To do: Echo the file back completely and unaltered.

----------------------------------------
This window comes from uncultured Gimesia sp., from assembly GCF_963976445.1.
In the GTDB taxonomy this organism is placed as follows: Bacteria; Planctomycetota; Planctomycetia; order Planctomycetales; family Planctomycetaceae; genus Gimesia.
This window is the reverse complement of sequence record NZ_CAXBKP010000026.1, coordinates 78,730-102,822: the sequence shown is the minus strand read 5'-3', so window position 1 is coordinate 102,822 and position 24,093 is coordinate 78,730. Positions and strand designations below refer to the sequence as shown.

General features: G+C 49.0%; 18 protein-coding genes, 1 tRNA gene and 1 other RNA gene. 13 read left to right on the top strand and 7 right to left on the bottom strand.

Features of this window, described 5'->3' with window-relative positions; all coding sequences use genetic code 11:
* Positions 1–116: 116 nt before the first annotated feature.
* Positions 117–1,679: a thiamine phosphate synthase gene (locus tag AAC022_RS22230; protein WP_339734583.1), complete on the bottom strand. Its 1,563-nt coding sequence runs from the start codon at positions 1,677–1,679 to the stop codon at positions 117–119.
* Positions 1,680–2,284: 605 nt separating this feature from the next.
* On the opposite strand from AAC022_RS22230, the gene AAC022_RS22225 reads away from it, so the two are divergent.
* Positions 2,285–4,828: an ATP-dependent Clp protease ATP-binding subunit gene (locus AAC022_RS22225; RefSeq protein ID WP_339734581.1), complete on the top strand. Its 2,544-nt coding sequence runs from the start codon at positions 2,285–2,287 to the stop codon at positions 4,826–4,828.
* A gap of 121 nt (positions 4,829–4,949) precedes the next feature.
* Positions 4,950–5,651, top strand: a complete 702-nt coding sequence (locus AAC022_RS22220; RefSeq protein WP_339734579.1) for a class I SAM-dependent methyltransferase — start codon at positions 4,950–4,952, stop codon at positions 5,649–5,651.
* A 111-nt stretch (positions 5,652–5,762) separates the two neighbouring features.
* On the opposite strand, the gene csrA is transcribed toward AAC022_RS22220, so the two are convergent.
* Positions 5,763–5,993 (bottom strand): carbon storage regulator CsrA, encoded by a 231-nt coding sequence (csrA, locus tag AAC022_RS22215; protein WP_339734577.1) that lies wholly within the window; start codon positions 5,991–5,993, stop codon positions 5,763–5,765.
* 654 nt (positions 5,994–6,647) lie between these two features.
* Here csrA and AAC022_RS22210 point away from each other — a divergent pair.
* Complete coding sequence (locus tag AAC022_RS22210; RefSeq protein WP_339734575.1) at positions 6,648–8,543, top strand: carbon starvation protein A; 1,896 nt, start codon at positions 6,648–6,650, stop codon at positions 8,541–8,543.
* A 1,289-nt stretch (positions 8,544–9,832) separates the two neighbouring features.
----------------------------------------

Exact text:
This window comes from uncultured Gimesia sp., from assembly GCF_963976445.1.
In the GTDB taxonomy this organism is placed as follows: Bacteria; Planctomycetota; Planctomycetia; order Planctomycetales; family Planctomycetaceae; genus Gimesia.
This window is the reverse complement of sequence record NZ_CAXBKP010000026.1, coordinates 78,730-102,822: the sequence shown is the minus strand read 5'-3', so window position 1 is coordinate 102,822 and position 24,093 is coordinate 78,730. Positions and strand designations below refer to the sequence as shown.

General features: G+C 49.0%; 18 protein-coding genes, 1 tRNA gene and 1 other RNA gene. 13 read left to right on the top strand and 7 right to left on the bottom strand.

Features of this window, described 5'->3' with window-relative positions; all coding sequences use genetic code 11:
* Positions 1–116: 116 nt before the first annotated feature.
* Positions 117–1,679: a thiamine phosphate synthase gene (locus tag AAC022_RS22230; protein WP_339734583.1), complete on the bottom strand. Its 1,563-nt coding sequence runs from the start codon at positions 1,677–1,679 to the stop codon at positions 117–119.
* Positions 1,680–2,284: 605 nt separating this feature from the next.
* On the opposite strand from AAC022_RS22230, the gene AAC022_RS22225 reads away from it, so the two are divergent.
* Positions 2,285–4,828: an ATP-dependent Clp protease ATP-binding subunit gene (locus AAC022_RS22225; RefSeq protein ID WP_339734581.1), complete on the top strand. Its 2,544-nt coding sequence runs from the start codon at positions 2,285–2,287 to the stop codon at positions 4,826–4,828.
* A gap of 121 nt (positions 4,829–4,949) precedes the next feature.
* Positions 4,950–5,651, top strand: a complete 702-nt coding sequence (locus AAC022_RS22220; RefSeq protein WP_339734579.1) for a class I SAM-dependent methyltransferase — start codon at positions 4,950–4,952, stop codon at positions 5,649–5,651.
* A 111-nt stretch (positions 5,652–5,762) separates the two neighbouring features.
* On the opposite strand, the gene csrA is transcribed toward AAC022_RS22220, so the two are convergent.
* Positions 5,763–5,993 (bottom strand): carbon storage regulator CsrA, encoded by a 231-nt coding sequence (csrA, locus tag AAC022_RS22215; protein WP_339734577.1) that lies wholly within the window; start codon positions 5,991–5,993, stop codon positions 5,763–5,765.
* 654 nt (positions 5,994–6,647) lie between these two features.
* Here csrA and AAC022_RS22210 point away from each other — a divergent pair.
* Complete coding sequence (locus tag AAC022_RS22210; RefSeq protein WP_339734575.1) at positions 6,648–8,543, top strand: carbon starvation protein A; 1,896 nt, start codon at positions 6,648–6,650, stop codon at positions 8,541–8,543.
* A 1,289-nt stretch (positions 8,544–9,832) separates the two neighbouring features.